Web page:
Things I've tried (that you can try, too)

If you have a child with special needs, you probably spend a lot of time trying to "do helpful stuff" at home---stuff to help communication, teach, manage behaviors, etc.   I think that we all spend a lot of time trying a million different things . . . so here are some of the things that I've tried, in case you're looking for new stuff to do:

Educational/ Communication Stuff:
-A magnetic chalkboard wall   The chalk part can be for fun, but also for writing choices on-the-go and pointing.  It's magnetized so that I can print BoardMaker symbols on magnet paper (or other printed magents--letter, numbers, pictures of toys or people, etc) and use them for choices, schedules, games, etc.

-Helpful household labels These are great for starting (or continuing) to expose kids to the Image-and-Text format of PECs (or BoardMaker symbols, etc).  A lot of preschools use similar labeling techniques.  Although, fair warning, be prepared to stick these things up over and over again---Maya loves to pull them off and bring them to me, and is delighted when I read the card and say "Chair?"  She seems to be thinking "Yes!  Good for you, Mama, you got it right!"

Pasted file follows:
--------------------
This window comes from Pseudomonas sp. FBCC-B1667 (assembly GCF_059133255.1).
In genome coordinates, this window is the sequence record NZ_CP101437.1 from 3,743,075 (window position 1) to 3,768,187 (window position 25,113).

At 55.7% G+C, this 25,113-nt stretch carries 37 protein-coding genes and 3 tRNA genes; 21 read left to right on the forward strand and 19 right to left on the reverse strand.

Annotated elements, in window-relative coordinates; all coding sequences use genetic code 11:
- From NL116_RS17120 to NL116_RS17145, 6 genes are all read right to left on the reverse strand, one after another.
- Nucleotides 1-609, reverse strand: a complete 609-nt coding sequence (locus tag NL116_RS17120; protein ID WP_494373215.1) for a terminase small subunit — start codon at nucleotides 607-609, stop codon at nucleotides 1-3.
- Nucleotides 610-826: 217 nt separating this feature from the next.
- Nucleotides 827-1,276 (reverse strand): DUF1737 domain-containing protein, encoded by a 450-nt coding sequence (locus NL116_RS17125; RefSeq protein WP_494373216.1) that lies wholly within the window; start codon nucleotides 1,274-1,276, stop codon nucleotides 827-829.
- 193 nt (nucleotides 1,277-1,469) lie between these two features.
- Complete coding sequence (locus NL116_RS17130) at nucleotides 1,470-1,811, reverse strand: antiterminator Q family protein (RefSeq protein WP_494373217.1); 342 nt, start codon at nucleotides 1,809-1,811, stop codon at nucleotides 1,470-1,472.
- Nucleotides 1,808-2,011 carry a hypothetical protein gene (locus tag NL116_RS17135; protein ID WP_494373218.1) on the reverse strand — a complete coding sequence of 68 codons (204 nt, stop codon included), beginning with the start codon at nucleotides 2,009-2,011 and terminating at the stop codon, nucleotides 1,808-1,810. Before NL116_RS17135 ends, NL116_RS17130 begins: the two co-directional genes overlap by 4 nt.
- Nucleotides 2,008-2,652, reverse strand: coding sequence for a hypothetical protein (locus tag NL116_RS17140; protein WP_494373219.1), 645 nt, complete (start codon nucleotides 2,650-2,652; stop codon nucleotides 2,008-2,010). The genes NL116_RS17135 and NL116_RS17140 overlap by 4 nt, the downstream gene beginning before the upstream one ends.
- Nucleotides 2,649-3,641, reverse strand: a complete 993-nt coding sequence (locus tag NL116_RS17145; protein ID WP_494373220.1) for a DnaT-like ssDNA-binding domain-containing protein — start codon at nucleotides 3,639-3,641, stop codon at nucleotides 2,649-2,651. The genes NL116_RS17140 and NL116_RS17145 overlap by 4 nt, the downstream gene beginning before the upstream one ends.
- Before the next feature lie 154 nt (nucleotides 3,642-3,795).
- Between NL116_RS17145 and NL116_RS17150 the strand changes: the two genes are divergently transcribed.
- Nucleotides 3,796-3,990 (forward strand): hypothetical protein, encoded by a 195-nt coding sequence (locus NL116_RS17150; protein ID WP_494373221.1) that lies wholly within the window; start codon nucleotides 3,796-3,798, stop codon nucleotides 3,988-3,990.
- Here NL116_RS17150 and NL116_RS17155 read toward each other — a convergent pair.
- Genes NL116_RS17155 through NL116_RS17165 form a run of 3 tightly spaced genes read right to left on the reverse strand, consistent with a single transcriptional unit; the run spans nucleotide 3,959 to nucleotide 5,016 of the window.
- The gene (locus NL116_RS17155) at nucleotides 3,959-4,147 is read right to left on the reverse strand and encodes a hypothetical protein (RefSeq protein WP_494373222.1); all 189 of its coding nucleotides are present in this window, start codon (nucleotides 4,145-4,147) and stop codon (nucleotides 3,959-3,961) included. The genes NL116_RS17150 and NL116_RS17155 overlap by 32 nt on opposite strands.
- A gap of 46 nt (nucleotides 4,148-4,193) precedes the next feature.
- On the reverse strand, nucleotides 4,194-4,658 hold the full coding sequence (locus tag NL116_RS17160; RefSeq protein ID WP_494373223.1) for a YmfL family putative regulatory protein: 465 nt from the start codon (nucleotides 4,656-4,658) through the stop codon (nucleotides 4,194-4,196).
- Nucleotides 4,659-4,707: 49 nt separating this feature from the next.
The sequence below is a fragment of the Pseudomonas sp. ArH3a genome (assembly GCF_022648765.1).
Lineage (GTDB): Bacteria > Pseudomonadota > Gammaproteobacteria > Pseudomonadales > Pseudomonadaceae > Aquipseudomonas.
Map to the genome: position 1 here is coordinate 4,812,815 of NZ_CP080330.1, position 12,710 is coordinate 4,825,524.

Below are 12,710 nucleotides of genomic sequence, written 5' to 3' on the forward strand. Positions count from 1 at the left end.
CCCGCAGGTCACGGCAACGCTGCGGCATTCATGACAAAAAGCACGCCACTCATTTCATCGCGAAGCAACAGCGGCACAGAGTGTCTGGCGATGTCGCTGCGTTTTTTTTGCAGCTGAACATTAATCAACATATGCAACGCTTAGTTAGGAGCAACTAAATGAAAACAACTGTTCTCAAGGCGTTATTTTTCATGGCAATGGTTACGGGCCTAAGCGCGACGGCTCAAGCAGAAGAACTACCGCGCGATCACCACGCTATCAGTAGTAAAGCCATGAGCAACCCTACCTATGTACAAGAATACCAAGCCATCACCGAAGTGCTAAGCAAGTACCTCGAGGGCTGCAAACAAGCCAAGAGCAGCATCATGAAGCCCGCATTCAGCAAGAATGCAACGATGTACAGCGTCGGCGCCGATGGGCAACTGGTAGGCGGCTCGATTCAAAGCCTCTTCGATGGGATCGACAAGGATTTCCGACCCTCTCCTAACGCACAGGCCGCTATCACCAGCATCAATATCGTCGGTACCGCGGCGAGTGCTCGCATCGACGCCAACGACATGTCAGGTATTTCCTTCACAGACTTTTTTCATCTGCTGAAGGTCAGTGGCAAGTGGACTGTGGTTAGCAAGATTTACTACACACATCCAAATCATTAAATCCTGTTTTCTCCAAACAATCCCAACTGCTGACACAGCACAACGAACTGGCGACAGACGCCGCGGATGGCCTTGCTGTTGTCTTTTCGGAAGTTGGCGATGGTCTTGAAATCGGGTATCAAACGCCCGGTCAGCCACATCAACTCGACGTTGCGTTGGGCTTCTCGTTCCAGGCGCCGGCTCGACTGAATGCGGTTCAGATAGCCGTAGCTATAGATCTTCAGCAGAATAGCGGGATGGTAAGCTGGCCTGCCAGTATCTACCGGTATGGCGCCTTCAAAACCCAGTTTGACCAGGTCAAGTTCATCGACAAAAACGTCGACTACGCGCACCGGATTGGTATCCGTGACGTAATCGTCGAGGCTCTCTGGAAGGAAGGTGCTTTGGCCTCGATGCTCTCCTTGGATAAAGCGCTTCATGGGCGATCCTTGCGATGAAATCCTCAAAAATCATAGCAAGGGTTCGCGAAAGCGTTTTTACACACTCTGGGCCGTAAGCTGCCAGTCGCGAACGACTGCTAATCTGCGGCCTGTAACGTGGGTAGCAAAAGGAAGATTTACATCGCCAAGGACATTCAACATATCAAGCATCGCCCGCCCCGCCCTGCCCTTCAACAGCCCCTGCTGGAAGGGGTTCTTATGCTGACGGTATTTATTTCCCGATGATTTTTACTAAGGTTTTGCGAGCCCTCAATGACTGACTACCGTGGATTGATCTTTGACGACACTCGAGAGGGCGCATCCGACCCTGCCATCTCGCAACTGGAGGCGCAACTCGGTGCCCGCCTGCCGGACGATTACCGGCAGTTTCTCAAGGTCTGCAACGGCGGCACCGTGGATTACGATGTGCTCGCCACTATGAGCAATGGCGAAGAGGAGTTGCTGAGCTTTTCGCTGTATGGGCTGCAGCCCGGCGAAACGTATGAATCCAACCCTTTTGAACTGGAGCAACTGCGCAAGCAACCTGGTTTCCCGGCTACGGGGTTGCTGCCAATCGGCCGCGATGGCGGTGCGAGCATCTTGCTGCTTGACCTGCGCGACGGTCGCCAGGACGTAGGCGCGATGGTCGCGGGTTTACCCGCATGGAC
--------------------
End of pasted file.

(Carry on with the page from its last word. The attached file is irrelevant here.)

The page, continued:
-The letter hallway  Cut out, laminated letters have turned the hallway into a letter playground.  Maya loves to run to her favorites (especially H) and point and tell me the letter sound.  It also gives us the opportunity to talk about letters (Hey Maya, I'm sitting next to the G!  or Do you see the picture of the bus next to the B?) and play games (Can you run and touch the K?)

-Letter cards/letter boards  Little letter flashcards, you can throw them on the floor, flip through them on a keyring, refer to them in conversation (You want the ball?  Ball starts with B-show card-can you say "Buh"?)  The letter board would just be a printed, laminated sheet of letters, to practice identifying them---touch the X, put the penny on the Q, etc.

-Simple PEC modification When we started showing Maya picture cards, they were too thin for her to manage---so we cut up some foam mats and super glued them.  This works well if your child has fine motor issues.

-Big keyboard stickers  Make it easier for a new keyboard user to recognize the letters, numbers, and buttons.

-The Word Book We made our own PECs style book.  You can also see it in action here.

-Other ways we communicate Paper and markers, hand taps, etc.

-Visual countdown/behavior management  We were having major feeding problems, and this was a game changer.  It's easy to think about how it could be modified to address other unwanted behaviors, too.

-Homemade pizza party  This isn't very profound, but Maya has fun making pizza with us, and I posted it with a DIY label, so why not include it here.  If you're looking to include your toddler in the kitchen, pizza is a good meal for "helpers". (Yeah, helpers definitely needs quotes around it.)

-Loading videos onto your iPad  When I learned how to do it, I made a step-by-step blog post to show others (and, let's be honest, so that I wouldn't forget).